UCSD researchers use stem cell model to better understand pregnancy complication

A team of UC San Diego researchers recently published novel preeclampsia models to aid in understanding this pregnancy complication that occurs in one of 25 U.S. pregnancies. Researchers include (left to right): Ojeni Touma, Mariko Horii, Robert Morey and Tony Bui. Credit: UC San Diego

Pregnant women often tread uncertain waters in regards to their health and well-being as well as that of their babies. Many conditions can arise and one of these is preeclampsia, a type of pregnancy complication that occurs in approximately one in 25 pregnancies in the United States according to the Center for Disease Control (CDC). It occurs when expecting mothers develop high blood pressure, typically after 20 weeks of pregnancy, and that in turn reduces the blood supply to the baby. This can lead to serious, even fatal, complications for both the mother and baby.

A CIRM supported study using induced pluripotent stem cells (iPSCs), a kind of stem cell that can turn into virtually any cell type, was able to create a “disease in a dish” model in order to better understand preeclampsia.

Credit: UC San Diego

For this study, Mariko Horii, M.D., and her team of researchers at the UC San Diego School of Medicine obtained cells from the placenta of babies born under preeclampsia conditions. These cells were then “reprogrammed” into a stem cell-like state, otherwise known as iPSCs. The iPSCs were then turned into cells resembling placental cells in early pregnancy. This enabled the team to create the preeclampsia “disease in the dish” model. Using this model, they were then able to study the processes that cause, result from, or are otherwise associated with preeclampsia.

The findings revealed that cellular defects observed are related to an abnormal response in the environment in the womb. Specifically, they found that preeclampsia was associated with a low-oxygen environment in the uterus. The researchers used a computer modeling system at UC San Diego known as Comet to detail the differences between normal and preeclampsia placental tissue.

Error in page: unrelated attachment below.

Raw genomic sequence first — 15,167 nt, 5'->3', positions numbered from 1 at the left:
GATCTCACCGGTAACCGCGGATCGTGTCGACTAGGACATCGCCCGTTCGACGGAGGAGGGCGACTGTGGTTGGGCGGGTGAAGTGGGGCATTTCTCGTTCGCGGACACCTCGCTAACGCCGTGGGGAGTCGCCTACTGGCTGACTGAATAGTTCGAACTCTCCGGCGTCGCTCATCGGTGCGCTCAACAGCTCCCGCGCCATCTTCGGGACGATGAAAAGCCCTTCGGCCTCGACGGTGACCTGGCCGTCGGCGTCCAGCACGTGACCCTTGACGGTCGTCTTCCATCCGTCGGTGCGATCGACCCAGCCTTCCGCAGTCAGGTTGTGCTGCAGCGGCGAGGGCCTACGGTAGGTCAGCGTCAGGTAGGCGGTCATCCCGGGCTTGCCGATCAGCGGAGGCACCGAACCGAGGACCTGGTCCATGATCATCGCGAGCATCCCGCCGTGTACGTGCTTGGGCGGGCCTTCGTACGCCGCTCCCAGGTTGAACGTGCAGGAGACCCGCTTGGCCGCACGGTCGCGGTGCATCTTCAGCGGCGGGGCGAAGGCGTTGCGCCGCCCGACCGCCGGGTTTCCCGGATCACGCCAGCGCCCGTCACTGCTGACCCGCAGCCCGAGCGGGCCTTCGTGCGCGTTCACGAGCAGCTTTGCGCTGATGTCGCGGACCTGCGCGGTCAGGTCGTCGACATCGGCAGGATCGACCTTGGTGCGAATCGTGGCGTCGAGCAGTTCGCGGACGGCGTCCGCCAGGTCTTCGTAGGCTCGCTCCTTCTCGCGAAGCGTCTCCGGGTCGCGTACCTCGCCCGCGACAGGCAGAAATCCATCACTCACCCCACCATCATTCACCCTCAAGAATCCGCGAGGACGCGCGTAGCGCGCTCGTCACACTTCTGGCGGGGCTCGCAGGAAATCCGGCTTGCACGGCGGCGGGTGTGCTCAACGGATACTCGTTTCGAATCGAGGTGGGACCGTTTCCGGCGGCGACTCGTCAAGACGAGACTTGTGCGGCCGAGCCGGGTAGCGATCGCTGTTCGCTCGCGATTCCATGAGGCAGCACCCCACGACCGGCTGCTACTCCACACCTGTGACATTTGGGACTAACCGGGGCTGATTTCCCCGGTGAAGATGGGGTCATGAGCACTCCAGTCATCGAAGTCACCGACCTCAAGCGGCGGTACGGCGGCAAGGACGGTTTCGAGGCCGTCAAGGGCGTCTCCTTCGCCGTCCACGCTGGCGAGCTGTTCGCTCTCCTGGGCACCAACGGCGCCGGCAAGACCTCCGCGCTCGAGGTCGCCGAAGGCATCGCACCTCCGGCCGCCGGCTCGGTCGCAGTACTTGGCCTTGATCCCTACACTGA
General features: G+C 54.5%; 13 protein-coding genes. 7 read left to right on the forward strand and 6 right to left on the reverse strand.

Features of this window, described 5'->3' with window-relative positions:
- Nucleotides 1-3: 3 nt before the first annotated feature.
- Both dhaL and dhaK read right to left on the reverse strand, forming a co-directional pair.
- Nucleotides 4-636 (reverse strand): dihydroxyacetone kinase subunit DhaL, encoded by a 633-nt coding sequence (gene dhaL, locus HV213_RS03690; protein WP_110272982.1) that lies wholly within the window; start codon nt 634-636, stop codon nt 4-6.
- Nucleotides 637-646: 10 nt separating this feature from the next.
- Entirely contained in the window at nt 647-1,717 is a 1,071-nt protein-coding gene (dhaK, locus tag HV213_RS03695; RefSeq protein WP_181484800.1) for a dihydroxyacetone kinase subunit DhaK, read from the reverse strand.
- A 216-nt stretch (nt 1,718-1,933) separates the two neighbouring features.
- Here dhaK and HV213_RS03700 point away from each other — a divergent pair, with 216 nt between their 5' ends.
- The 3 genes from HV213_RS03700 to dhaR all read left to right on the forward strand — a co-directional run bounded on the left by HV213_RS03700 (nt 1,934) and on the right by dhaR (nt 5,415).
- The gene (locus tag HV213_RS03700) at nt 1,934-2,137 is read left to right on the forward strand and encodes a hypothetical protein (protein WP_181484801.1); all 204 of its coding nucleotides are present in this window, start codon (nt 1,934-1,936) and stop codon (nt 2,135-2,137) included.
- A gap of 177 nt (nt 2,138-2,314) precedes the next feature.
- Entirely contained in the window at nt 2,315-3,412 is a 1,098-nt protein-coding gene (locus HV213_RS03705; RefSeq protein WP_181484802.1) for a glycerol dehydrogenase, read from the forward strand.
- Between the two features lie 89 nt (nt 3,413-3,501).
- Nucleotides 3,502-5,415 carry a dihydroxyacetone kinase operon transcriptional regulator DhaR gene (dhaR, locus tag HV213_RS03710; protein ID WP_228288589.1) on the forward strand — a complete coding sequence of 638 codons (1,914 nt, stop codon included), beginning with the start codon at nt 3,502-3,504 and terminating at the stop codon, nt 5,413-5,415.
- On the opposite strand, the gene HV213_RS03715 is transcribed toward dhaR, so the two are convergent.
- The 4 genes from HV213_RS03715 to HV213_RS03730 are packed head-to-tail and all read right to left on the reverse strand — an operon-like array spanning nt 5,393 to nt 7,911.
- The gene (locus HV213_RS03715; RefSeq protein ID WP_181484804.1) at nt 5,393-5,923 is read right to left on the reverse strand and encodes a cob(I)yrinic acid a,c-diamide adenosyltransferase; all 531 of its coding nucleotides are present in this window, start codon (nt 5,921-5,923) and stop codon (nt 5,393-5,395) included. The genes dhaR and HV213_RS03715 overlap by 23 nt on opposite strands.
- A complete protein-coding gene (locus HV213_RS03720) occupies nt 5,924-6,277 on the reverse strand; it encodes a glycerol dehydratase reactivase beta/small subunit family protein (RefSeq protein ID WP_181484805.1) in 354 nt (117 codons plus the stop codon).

Horii and her team hope that these findings not only shed more light on the environment in the womb observed in preeclampsia, but also provided insight for future development of diagnostic tools and identification of potential medications. Furthermore, they hope that their iPSC disease model can be used to study other placenta-associated pregnancy disorders such as fetal growth restriction, miscarriage, and preterm birth.

The team’s next steps are to develop a 3D model to better study the relationship between environment and development of placental disease.

In a news release from UC San Diego, Horri elaborates more on these future goals.

“Currently, model systems are in two-dimensional cultures with single-cell types, which are hard to study as the placenta consists of maternal and fetal cells with multiple cell types, such as placental cells (fetal origin), maternal immune cells and maternal endometrial cells. Combining these cell types together into a three-dimensional structure will lead to a better understanding of the more complex interactions and cell-to-cell signaling, which can then be applied to the disease setting to further understand pathophysiology.”

The full study was published in Scientific Reports.

Stem cell treatment improves motor function in monkeys modeling Parkinson’s Disease

Neurodegenerative diseases impact millions of people worldwide with the risk of being affected by one of these diseases increasing as you get older. For many of these diseases, there are very few treatments available to patients. As life expectancy increases and the population continues to age, it is crucial to try and find treatments that can potentially slow the progression of these diseases or cure them entirely. This is one of the reasons why CIRM has committed directing around $1.5 billion in funding over the next few years to research related to neurological disorders.